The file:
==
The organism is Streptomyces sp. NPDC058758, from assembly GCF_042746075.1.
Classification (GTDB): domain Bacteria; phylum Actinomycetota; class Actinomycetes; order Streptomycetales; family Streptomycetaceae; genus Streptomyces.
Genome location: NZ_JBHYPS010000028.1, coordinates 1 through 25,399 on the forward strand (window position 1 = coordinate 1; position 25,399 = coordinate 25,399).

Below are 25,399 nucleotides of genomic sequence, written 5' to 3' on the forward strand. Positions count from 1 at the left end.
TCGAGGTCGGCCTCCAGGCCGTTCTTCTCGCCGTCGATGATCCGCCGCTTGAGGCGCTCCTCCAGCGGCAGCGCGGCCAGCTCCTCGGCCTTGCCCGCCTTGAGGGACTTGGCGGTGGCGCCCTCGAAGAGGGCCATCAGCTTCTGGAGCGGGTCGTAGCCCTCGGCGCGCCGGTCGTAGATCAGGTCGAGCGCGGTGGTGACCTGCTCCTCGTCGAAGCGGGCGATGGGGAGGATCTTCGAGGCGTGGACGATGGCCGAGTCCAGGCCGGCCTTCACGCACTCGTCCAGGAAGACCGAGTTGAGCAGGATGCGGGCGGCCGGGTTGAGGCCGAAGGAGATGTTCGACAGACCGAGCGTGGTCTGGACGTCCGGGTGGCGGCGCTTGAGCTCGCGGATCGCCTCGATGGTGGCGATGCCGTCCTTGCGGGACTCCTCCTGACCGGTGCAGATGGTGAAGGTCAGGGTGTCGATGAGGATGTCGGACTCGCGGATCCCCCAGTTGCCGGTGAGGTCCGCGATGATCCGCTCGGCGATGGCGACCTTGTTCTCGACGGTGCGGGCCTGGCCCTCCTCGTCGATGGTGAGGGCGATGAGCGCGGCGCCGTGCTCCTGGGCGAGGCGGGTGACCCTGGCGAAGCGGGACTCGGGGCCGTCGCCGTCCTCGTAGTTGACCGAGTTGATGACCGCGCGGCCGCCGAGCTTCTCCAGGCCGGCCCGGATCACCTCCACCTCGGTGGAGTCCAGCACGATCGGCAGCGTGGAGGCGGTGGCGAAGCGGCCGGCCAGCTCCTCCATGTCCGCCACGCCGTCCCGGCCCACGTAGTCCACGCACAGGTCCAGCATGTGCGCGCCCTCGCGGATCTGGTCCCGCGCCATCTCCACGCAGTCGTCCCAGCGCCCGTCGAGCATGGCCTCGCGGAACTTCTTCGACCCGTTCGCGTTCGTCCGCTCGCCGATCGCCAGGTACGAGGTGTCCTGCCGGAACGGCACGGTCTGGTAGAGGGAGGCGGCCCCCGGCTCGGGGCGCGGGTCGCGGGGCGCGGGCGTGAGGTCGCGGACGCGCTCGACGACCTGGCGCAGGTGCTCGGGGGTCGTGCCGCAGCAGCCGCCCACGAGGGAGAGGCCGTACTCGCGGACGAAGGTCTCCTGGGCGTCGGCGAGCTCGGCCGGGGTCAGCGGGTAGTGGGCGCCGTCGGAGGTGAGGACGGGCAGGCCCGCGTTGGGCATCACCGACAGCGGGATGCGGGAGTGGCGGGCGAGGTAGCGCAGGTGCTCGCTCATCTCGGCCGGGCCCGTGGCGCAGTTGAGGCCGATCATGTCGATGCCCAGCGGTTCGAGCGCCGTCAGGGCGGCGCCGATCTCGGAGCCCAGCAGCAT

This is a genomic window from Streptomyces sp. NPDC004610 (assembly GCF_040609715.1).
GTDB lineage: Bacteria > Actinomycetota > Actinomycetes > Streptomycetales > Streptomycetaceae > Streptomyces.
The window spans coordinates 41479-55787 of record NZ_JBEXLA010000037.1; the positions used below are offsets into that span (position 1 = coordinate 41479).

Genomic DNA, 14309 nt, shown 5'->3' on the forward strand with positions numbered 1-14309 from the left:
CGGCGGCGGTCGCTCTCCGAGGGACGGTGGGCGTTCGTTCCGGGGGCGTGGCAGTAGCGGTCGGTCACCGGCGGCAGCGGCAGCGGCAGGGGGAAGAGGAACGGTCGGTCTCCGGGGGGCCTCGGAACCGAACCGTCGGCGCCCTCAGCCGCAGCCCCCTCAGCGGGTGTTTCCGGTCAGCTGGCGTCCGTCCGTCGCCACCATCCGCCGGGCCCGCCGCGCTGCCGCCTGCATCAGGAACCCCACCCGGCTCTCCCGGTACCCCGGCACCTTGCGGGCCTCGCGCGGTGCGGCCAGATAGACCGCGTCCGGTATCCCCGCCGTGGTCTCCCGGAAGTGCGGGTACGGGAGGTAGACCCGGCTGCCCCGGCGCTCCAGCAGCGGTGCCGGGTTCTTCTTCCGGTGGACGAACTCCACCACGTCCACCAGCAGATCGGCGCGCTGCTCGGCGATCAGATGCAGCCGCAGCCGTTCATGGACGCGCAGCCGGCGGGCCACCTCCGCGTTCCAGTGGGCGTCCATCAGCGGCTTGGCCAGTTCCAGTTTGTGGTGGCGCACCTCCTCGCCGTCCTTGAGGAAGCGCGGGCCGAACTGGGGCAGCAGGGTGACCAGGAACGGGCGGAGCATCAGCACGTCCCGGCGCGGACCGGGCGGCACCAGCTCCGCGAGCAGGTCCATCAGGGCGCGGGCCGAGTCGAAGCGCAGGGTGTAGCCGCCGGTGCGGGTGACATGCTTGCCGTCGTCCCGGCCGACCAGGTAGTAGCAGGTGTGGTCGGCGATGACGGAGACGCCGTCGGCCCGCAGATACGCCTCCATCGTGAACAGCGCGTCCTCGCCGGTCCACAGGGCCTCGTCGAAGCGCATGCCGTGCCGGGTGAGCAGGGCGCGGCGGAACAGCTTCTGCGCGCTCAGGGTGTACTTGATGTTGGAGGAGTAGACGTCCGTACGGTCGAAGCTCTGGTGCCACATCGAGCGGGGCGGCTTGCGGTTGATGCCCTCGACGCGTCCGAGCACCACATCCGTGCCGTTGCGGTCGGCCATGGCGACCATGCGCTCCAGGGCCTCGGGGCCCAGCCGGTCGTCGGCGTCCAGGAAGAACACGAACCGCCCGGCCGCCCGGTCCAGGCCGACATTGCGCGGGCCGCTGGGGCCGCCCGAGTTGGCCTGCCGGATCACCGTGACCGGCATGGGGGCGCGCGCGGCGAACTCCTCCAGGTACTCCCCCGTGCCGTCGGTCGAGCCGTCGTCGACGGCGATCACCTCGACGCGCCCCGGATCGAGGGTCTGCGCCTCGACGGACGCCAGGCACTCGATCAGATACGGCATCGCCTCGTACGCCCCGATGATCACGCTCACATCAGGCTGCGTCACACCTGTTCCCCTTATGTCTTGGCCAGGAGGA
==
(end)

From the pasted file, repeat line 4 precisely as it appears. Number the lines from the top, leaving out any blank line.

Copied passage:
Below are 25,399 nucleotides of genomic sequence, written 5' to 3' on the forward strand. Positions count from 1 at the left end.